John Wesley


John Wesley (November 25, 1928 – February 10, 2022) was an American painter, known for idiosyncratic figurative works of eros and humor, rendered in a precise, hard-edged, deadpan style. Wesley's art largely remained true to artistic premises that he established in the 1960s: a comic-strip style of flat shapes, delicate black outline, a limited matte palette of saturated colors, and elegant, pared-down compositions. His characteristic subjects included cavorting nymphs, nudes, infants and animals, pastoral and historical scenes, and 1950s comic strip characters in humorously blasphemous, ambiguous scenarios of forbidden desire, rage or despair.

Early on, art critics categorized Wesley as a Pop artist, due to his appropriation of the visual language and, at times, iconography of popular culture. Later critics, however, regarded him as an art outsider whose work eluded categorization, noting among other things, his psychological plumbing of a (largely male) American unconscious, formal affinities with abstraction, and wide-ranging art-historical borrowings. Artforum's Jenifer Borum described Wesley's work as combining "a Pop vocabulary, a refined Minimal sensibility, and a surrealistic proclivity for uncanny juxtapositions," while Dave Hickey likened him to an eighteenth-century Rococo "fabulist," citing his penchant for erotic narrative.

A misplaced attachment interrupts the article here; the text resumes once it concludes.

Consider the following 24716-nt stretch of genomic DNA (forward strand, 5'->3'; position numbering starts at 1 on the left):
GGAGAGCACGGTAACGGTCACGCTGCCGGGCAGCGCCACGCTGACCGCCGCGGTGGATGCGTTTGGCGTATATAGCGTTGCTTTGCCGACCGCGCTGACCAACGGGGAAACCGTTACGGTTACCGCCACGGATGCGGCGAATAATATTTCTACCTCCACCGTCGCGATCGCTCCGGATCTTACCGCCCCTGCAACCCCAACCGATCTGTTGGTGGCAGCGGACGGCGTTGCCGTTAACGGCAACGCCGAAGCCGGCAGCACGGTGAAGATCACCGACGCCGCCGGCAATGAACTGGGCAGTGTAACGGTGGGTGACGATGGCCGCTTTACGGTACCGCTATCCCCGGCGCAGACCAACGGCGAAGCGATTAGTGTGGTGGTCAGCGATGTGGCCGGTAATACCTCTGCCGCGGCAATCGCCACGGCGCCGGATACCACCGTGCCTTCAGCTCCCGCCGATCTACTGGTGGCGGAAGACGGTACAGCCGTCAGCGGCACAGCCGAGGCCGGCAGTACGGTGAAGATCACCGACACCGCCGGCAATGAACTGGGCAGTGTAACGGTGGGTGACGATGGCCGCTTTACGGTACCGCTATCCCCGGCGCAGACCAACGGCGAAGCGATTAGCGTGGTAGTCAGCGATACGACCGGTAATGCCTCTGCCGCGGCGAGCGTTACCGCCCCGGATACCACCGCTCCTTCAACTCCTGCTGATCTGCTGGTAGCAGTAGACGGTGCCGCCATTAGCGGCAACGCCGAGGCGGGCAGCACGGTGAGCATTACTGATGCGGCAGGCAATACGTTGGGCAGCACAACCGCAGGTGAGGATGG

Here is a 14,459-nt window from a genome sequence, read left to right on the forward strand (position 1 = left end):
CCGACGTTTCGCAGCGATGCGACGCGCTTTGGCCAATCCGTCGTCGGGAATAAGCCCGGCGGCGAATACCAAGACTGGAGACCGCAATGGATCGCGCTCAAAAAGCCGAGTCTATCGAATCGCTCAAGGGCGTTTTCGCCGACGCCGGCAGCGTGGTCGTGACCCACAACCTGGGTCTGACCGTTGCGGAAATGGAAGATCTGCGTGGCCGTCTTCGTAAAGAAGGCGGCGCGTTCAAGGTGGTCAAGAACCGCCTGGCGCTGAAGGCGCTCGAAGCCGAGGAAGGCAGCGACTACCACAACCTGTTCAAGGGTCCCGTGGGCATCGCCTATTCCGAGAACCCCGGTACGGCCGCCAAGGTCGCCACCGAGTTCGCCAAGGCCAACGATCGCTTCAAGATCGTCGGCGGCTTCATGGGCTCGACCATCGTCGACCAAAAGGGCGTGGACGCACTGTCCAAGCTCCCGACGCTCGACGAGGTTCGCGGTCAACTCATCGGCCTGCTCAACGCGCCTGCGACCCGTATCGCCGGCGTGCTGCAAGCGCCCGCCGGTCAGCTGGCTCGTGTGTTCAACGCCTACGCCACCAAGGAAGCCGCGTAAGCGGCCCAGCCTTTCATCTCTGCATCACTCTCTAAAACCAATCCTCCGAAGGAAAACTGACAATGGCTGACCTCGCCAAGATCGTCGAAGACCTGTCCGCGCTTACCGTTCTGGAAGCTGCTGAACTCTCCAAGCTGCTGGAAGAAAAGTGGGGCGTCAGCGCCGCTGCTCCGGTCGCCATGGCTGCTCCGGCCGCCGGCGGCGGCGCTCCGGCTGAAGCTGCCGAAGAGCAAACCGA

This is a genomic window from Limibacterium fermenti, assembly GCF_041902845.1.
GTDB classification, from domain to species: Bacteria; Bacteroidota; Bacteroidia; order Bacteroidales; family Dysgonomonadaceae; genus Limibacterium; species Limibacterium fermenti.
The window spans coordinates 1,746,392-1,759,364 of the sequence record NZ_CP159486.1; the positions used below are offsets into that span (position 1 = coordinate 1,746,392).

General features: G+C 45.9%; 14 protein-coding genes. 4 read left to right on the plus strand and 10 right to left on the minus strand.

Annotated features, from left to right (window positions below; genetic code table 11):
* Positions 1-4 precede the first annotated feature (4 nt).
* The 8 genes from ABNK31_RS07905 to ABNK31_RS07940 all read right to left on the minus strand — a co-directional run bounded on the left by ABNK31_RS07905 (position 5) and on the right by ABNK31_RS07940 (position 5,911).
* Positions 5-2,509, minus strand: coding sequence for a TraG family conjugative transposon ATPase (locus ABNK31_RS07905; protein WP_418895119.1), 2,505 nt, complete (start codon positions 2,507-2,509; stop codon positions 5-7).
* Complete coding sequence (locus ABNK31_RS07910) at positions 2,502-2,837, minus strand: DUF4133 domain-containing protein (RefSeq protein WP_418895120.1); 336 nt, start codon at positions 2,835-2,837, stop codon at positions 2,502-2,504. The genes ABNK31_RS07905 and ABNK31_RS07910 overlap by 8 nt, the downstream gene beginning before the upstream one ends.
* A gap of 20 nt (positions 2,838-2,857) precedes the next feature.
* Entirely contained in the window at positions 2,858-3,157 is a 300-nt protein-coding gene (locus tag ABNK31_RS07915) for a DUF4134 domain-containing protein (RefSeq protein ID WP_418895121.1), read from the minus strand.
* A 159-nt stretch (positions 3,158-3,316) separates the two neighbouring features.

Wesley's work has been exhibited at the Whitney Museum of American Art, MoMA PS1, Stedelijk Museum Amsterdam, Portikus (Frankfurt), and the Chinati Foundation, among others. It belongs to public art collections including the Museum of Modern Art, Museum of Contemporary Art, Los Angeles, and Whitney Museum. In 1976, he was awarded a Guggenheim Fellowship.

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